Low Ball Flight Fix Hit Down To Fly The Golf Ball High, Women Golfer Tip A

If you are experiencing a low ball flight when you hit your golf shots, one of the main reasons for this will be that you are catching the golf ball on the upswing.

The golf club is designed in a way that you need to make a descending movement towards the ball with the club head. If you make more of an upward movement towards the ball, this can instinctively feel like you are going to help the ball up into the air, but in reality it will not work for two main reasons.

Firstly, the club is designed in a way so that the face angle of the club, or the loft, will make the ball spin upwards and into the air. It is therefore important to present the loft of the club correctly to the ball. If we exaggerate an upward movement of the club towards the ball, you will see that rather than presenting the club face to the lower part of the ball, you actually present the leading edge and underneath, or sole of the club, to the upper part of the ball and you can clearly see that this will not allow the ball to fly into the air. This will just produce shots that hardly rise off the ground.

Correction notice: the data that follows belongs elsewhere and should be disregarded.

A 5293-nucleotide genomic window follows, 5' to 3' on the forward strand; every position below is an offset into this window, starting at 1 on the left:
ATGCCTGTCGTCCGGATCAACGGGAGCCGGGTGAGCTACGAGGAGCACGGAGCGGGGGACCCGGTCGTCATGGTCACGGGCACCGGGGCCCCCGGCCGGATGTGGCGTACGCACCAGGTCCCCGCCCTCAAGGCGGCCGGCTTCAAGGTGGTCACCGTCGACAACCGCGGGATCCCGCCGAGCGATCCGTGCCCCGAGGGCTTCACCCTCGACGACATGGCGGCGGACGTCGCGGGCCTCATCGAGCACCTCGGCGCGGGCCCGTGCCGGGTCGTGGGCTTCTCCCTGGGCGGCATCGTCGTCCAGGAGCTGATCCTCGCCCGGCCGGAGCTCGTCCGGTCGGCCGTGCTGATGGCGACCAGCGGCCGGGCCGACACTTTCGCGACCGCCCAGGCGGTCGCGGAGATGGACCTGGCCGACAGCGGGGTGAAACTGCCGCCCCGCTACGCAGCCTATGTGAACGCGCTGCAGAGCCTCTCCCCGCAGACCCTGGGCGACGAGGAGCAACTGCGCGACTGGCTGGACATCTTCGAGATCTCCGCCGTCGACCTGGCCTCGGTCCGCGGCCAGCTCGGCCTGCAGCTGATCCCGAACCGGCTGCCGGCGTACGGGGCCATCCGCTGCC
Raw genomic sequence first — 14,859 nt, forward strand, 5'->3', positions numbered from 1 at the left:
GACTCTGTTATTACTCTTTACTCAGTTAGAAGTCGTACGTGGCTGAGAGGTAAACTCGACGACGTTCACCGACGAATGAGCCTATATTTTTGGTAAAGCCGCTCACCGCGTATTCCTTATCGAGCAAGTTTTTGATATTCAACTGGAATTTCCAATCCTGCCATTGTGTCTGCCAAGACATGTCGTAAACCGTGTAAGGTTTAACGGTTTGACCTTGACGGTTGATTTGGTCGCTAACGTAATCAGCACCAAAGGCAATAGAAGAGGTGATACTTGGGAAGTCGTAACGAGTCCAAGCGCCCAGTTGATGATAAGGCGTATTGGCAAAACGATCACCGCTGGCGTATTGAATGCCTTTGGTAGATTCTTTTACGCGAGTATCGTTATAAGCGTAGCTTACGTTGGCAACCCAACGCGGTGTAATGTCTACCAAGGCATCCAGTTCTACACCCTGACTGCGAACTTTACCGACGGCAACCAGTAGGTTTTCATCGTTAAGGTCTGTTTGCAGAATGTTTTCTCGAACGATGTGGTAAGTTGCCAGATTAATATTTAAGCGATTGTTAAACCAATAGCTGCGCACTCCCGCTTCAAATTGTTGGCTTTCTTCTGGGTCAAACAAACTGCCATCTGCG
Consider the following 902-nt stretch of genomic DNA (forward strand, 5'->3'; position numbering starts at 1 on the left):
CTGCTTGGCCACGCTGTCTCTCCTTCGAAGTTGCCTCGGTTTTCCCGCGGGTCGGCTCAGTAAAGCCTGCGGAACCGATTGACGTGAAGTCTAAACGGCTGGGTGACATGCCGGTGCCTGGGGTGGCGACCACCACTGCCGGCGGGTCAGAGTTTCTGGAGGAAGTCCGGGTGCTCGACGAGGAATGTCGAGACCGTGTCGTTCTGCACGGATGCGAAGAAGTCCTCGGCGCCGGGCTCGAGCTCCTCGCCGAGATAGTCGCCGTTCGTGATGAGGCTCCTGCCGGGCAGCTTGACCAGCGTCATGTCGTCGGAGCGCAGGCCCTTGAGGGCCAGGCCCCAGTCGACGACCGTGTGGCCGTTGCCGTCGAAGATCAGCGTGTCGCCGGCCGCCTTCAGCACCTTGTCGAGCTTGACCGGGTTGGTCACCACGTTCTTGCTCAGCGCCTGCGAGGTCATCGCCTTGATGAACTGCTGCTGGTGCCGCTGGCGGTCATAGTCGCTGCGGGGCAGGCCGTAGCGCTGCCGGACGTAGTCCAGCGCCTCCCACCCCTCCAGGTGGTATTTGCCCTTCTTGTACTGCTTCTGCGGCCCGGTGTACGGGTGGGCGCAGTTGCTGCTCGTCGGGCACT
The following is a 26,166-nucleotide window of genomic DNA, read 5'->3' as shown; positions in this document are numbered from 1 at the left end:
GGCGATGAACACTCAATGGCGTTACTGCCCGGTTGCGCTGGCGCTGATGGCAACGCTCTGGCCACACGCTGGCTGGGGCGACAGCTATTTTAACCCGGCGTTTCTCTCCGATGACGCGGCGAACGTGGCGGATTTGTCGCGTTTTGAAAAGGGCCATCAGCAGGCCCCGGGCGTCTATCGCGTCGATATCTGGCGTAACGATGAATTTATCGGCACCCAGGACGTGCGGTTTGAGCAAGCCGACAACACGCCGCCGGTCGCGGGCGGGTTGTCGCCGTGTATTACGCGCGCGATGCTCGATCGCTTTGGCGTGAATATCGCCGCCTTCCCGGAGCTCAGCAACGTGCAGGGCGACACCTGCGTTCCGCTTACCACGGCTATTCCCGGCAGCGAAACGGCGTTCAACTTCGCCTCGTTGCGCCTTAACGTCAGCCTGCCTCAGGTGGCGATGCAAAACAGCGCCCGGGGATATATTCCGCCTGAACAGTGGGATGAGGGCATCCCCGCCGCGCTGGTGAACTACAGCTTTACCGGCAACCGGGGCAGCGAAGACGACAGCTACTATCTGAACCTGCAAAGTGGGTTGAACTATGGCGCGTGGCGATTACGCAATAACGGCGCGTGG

The second reason that an upward movement will not work to give the ball a high flight is that the ball is on the ground. You cannot get the club head lower than the ball is, without hitting into the ground first. As you hit the ground, the club will either dig into the surface taking a divot or it will bounce up off the surface and catch the top of the ball again - and hitting the top of the ball results in shots that fly low.

In order to achieve higher shots, learn to hit with a down movement towards the ball, as this will allow the club head to be presented to the lower part of the ball correctly and the angle of the club face will force the ball upwards into a high flight.

To encourage you to create a swing with a downward movement towards the ball, try this drill. Take up your golf stance, with your feet shoulder width apart and the correct ball position. Place your driver head cover opposite your right foot (for right handed golfers) and then make a swing so that you miss the head cover but strike the ground just to the left of it, where the ball would be. Hover the club head initially so that you do not hit the head cover as you swing back and then practice hitting the ground to the left of the head cover. Once you have got the feeling of this, introduce the ball but keep the head cover opposite your right foot and work on hitting shots without catching the head cover. If you find you keep hitting the head cover before the ball, take the ball out and get used to striking the ground left of the head cover until you can do this more easily, then re-introduce the ball. Once you start striking the ball without hitting the head cover first, you will see a massive improvement in height as you are now hitting down on the ball and letting the club do all the work for you.

Low Ball Flight Fix – Hit Down to Fly Ball High

Low Ball Flight Fix – Hit Down to Fly Ball High